It’s common to see people stretching before going for a run or working out in the weight room. The belief is that this will help make muscles more flexible and therefore prevent injury during a workout. But is this true?
Today, despite long-held traditions of starting a training session with a bout of stretching, evidence from robust clinical research is clear: pre-exercise stretching does not reduce the risk of injury in endurance athletes such as runners or cyclists nor does it enhance performance.
Instead of stretching before a workout, there is emerging evidence that a structured warm-up program consisting of strength and neuromuscular control exercises can reduce the risk of overuse injuries according to a study in Clinical Sports Medicine.
A structured warm-up program begins with range-of-motion movements of the major joints of the body. This increases the temperature of the soft tissues surrounding the joints and promotes increased mobility. Joint movement also optimizes the quality of synovial fluid within the joint, which serves as a lubricant and shock absorber.
Following the initial mobility work, a warm-up routine should then focus on strengthening exercises for key muscles required for proper technique in the activity about to be undertaken. For example, runners should work to maintain strong gluteus medius muscles to avoid excessive hip drop and inward collapse of the knee.
Optimizing technique should be the basis of every warm-up routine. With this in mind, having a thorough understanding of ones’ biomechanical deficiencies is critical to individualizing that routine. For runners, this may include a gait analysis with a biomechanics expert and a strength and movement evaluation with a physiotherapist.
In sports that require extremes of joint mobility, stretching is a fundamental aspect of improving performance. For example, a hockey goalie needs to cover both sides of the net and long hip adductor muscles are part of what allows this flexibility. Similarly, stretching can help a sprinter maximize stride length to improve speed. However, stretching does not have a significant impact on performance in endurance sports like cycling and distance running, which do not require extreme joint range of motion.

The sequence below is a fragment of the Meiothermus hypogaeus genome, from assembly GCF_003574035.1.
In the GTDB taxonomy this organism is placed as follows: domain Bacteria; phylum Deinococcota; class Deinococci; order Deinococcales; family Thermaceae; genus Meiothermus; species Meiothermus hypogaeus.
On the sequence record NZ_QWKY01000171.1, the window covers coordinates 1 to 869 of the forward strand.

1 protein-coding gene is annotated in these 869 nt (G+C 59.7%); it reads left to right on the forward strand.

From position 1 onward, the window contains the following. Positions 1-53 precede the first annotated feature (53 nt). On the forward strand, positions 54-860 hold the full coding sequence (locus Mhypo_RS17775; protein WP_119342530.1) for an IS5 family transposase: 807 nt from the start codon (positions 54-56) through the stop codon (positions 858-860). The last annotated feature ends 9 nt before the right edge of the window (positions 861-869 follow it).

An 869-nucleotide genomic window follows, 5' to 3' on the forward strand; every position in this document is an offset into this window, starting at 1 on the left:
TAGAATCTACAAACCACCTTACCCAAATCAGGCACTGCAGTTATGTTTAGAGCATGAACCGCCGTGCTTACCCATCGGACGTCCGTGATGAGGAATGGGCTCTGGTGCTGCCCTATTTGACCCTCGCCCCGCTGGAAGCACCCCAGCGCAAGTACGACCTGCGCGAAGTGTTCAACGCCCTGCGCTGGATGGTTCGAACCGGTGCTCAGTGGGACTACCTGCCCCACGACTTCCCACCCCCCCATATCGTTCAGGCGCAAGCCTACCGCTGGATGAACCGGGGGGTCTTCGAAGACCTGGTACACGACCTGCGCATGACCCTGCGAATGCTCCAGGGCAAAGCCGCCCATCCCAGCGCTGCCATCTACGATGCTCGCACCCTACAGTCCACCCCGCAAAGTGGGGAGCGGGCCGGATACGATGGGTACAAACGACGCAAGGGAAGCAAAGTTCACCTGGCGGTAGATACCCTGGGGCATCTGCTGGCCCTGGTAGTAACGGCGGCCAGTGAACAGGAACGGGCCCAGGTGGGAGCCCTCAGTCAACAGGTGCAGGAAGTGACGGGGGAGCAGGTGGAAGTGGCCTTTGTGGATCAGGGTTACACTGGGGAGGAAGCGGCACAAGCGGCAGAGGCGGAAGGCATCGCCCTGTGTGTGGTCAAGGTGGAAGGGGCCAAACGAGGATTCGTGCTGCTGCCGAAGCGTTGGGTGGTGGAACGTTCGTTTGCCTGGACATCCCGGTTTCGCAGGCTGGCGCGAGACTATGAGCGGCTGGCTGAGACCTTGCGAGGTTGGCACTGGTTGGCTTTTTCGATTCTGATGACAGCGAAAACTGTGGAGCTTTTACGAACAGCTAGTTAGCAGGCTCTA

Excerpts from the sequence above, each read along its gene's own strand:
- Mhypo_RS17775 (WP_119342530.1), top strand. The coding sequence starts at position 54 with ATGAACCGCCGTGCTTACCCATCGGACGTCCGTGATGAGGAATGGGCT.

Training is a precise balance of loading and recovery to improve performance. If recovery can be optimized, then loading can be increased and performance gains enhanced.
Stretching has been found to have a positive effect on recovery. It provides structural benefits by helping to relax hypertonic muscles post-exercise. It also provides a calming environment in which to de-stress after training or competition.
Stretching should be done immediately following exercise at a mild to moderate intensity level. For the purpose of recovery, long-hold stretches (30-90 seconds) of the major muscles groups are most beneficial.
Next time you’re heading out for a run or a workout, don’t waste time stretching. Instead warm up your joints and muscles through range of motion movements to get your body ready for the task ahead.